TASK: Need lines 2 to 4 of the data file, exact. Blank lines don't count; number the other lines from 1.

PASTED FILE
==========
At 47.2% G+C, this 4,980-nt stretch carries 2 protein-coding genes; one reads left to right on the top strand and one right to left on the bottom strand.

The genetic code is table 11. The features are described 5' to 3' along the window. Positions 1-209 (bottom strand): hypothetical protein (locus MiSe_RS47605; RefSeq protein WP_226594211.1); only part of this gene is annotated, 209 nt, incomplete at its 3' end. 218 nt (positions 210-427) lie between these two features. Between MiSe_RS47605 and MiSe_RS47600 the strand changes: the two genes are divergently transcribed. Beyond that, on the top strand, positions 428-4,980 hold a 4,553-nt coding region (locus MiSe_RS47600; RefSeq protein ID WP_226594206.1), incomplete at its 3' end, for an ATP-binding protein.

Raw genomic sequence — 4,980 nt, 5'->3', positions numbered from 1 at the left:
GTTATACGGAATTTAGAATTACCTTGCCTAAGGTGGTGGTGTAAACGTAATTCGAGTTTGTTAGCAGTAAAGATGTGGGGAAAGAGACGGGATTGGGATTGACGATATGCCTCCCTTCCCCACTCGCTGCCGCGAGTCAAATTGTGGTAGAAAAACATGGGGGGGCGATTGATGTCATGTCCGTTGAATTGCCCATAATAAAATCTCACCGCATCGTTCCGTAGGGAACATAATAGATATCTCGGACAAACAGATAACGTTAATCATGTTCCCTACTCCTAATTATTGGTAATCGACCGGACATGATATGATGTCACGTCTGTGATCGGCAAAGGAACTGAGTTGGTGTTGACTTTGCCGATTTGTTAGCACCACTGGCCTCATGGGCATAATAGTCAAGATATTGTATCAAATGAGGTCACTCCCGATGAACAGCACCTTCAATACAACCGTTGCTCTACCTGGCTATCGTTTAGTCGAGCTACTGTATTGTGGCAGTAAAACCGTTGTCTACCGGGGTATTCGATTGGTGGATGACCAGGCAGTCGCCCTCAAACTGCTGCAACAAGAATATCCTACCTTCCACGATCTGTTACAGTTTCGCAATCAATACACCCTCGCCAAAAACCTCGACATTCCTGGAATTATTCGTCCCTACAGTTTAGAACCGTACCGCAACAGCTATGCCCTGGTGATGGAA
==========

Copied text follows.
The genetic code is table 11. The features are described 5' to 3' along the window. Positions 1-209 (bottom strand): hypothetical protein (locus MiSe_RS47605; RefSeq protein WP_226594211.1); only part of this gene is annotated, 209 nt, incomplete at its 3' end. 218 nt (positions 210-427) lie between these two features. Between MiSe_RS47605 and MiSe_RS47600 the strand changes: the two genes are divergently transcribed. Beyond that, on the top strand, positions 428-4,980 hold a 4,553-nt coding region (locus MiSe_RS47600; RefSeq protein ID WP_226594206.1), incomplete at its 3' end, for an ATP-binding protein.

Raw genomic sequence — 4,980 nt, 5'->3', positions numbered from 1 at the left:
GTTATACGGAATTTAGAATTACCTTGCCTAAGGTGGTGGTGTAAACGTAATTCGAGTTTGTTAGCAGTAAAGATGTGGGGAAAGAGACGGGATTGGGATTGACGATATGCCTCCCTTCCCCACTCGCTGCCGCGAGTCAAATTGTGGTAGAAAAACATGGGGGGGCGATTGATGTCATGTCCGTTGAATTGCCCATAATAAAATCTCACCGCATCGTTCCGTAGGGAACATAATAGATATCTCGGACAAACAGATAACGTTAATCATGTTCCCTACTCCTAATTATTGGTAATCGACCGGACATGATATGATGTCACGTCTGTGATCGGCAAAGGAACTGAGTTGGTGTTGACTTTGCCGATTTGTTAGCACCACTGGCCTCATGGGCATAATAGTCAAGATATTGTATCAAATGAGGTCACTCCCGATGAACAGCACCTTCAATACAACCGTTGCTCTACCTGGCTATCGTTTAGTCGAGCTACTGTATTGTGGCAGTAAAACCGTTGTCTACCGGGGTATTCGATTGGTGGATGACCAGGCAGTCGCCCTCAAACTGCTGCAACAAGAATATCCTACCTTCCACGATCTGTTACAGTTTCGCAATCAATACACCCTCGCCAAAAACCTCGACATTCCTGGAATTATTCGTCCCTACAGTTTAGAACCGTACCGCAACAGCTATGCCCTGGTGATGGAA